It’s taken me longer to finish this project than I thought it would, mostly because I’ve had to focus on working and my mental health and I wasn’t really able to effectively return to long-overdue ATRF-related things. Draining would be a good word. Unfortunately. But weariness and I became well-acquainted on Canada’s highways last year, and if there’s one thing I learned on the 25 km uphill climb to the summit of Le Massif, it’s not to give up just because something is hard.
So I didn’t give up. I poured everything I had into this.
The booklet is around 30 pages. Writing and photography interweaving specific stories and individuals into a Canada-wide reflection on what this country has been and could become. Self-published thanks to the EDGE Network and Staples. I’ve packaged them up and they’re ready to send to finish off Kickstarter rewards, but I have a handful left over. Hoping to sell them for $15 to make up for how far in the red this project as put me. Contact me if you’re interested.
Here’s part of the conclusion of the booklet, one of my favourite parts:
Canada is as broken as it ever was. The violence and discrimination that underlies our complex, bitter history is as present now as it was in the legislative buildings of Charlottetown in 1867 or on the streets of Winnipeg in 1919. You could call our last 150 years the latest chapter in a centuries-long story of resource-based colonial oppression and you wouldn’t be wrong.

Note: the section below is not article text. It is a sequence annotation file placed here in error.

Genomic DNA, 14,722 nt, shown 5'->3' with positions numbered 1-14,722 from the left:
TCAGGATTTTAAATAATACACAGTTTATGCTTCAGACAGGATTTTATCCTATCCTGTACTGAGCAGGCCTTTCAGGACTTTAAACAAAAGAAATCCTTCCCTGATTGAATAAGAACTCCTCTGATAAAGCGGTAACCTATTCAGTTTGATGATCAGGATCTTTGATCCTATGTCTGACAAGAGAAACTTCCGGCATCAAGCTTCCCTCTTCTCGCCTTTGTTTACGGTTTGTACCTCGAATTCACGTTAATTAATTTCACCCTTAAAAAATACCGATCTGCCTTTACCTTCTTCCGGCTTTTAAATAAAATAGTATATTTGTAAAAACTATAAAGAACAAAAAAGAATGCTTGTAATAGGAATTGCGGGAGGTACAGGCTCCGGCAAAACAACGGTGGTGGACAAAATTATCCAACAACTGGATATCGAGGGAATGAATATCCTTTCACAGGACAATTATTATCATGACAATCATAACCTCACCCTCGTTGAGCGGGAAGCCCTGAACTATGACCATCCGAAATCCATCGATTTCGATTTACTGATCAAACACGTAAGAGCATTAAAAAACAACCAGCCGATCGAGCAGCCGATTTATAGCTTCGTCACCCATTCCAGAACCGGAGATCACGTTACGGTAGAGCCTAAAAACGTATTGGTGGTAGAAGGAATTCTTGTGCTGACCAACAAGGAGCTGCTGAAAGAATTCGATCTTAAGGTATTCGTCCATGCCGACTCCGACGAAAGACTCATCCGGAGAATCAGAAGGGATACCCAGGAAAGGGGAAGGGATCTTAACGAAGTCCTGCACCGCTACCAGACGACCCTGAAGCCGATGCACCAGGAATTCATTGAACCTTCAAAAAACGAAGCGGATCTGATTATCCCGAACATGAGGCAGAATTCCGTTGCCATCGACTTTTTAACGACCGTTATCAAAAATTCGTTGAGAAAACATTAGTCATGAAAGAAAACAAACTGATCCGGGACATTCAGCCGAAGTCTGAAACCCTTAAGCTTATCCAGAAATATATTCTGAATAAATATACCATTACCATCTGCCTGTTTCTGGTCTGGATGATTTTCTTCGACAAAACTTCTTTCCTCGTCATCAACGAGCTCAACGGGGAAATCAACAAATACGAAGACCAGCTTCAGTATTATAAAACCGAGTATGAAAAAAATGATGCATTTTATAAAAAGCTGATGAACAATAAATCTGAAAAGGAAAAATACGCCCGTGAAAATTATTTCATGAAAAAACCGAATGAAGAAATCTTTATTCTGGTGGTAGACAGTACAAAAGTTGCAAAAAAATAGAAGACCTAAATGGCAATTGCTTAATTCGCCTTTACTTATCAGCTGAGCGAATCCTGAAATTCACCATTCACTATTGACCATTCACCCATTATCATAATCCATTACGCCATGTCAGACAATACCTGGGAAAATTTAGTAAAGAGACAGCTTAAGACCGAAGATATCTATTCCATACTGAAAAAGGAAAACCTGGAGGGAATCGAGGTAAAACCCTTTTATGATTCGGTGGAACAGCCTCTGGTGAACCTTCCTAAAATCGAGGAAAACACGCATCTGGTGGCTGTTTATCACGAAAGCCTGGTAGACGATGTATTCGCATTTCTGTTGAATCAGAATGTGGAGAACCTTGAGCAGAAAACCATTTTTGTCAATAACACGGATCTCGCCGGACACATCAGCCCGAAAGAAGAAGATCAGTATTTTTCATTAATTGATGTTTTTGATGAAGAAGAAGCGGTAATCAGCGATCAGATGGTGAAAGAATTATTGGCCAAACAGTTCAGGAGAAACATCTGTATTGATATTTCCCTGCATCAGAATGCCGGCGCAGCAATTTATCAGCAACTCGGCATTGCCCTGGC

But you would be telling just half a story. The other half is the northern lights above the melting permafrost of Inuvik, glimmering above tragedy with the quiet hope of an Arctic sky. It’s the little boys at the Sagamok pow wow and the sunrise at Cape Spear, young and fleeting and as inevitable as the dawn of a new day.
We need more than inspirational quotes to face the next 50 years, and we need more than half a story. We need every piece of what we have been, because every piece that carries shame, or loss, every voice that speaks of resilience, or vision—every single one of them is a human story. Each story is a starting point for empathy.
I’m writing this now from a sunbeam in southwestern British Columbia. Things are quieter now and I’m starting to feel a little bit like I used to. I even miss biking sometimes. All in time.
But now, as my sister has taken to saying, sayonara. So long. From my heart to yours, I hope 2017 meant something.
“Wherever you go becomes a part of you somehow.” Anita Desai